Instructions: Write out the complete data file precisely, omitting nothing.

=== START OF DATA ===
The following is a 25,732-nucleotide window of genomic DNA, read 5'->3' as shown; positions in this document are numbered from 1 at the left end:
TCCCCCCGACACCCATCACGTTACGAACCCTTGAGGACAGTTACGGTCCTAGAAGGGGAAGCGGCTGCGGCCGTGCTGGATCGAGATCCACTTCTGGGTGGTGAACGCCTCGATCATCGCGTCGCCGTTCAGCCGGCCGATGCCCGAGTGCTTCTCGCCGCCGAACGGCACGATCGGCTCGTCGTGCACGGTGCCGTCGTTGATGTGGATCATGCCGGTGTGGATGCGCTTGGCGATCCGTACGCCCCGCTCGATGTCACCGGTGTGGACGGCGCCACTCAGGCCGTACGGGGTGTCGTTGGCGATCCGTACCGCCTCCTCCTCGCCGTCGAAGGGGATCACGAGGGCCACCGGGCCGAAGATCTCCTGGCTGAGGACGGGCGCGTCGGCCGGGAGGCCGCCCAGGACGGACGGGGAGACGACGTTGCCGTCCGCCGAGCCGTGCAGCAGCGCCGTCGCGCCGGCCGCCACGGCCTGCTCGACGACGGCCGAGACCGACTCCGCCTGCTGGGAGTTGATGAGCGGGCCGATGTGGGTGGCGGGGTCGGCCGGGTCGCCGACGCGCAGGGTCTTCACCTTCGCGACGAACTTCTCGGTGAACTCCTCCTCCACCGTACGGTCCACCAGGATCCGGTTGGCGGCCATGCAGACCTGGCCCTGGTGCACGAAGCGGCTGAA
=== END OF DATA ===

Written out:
The following is a 25,732-nucleotide window of genomic DNA, read 5'->3' as shown; positions in this document are numbered from 1 at the left end:
TCCCCCCGACACCCATCACGTTACGAACCCTTGAGGACAGTTACGGTCCTAGAAGGGGAAGCGGCTGCGGCCGTGCTGGATCGAGATCCACTTCTGGGTGGTGAACGCCTCGATCATCGCGTCGCCGTTCAGCCGGCCGATGCCCGAGTGCTTCTCGCCGCCGAACGGCACGATCGGCTCGTCGTGCACGGTGCCGTCGTTGATGTGGATCATGCCGGTGTGGATGCGCTTGGCGATCCGTACGCCCCGCTCGATGTCACCGGTGTGGACGGCGCCACTCAGGCCGTACGGGGTGTCGTTGGCGATCCGTACCGCCTCCTCCTCGCCGTCGAAGGGGATCACGAGGGCCACCGGGCCGAAGATCTCCTGGCTGAGGACGGGCGCGTCGGCCGGGAGGCCGCCCAGGACGGACGGGGAGACGACGTTGCCGTCCGCCGAGCCGTGCAGCAGCGCCGTCGCGCCGGCCGCCACGGCCTGCTCGACGACGGCCGAGACCGACTCCGCCTGCTGGGAGTTGATGAGCGGGCCGATGTGGGTGGCGGGGTCGGCCGGGTCGCCGACGCGCAGGGTCTTCACCTTCGCGACGAACTTCTCGGTGAACTCCTCCTCCACCGTACGGTCCACCAGGATCCGGTTGGCGGCCATGCAGACCTGGCCCTGGTGCACGAAGCGGCTGAA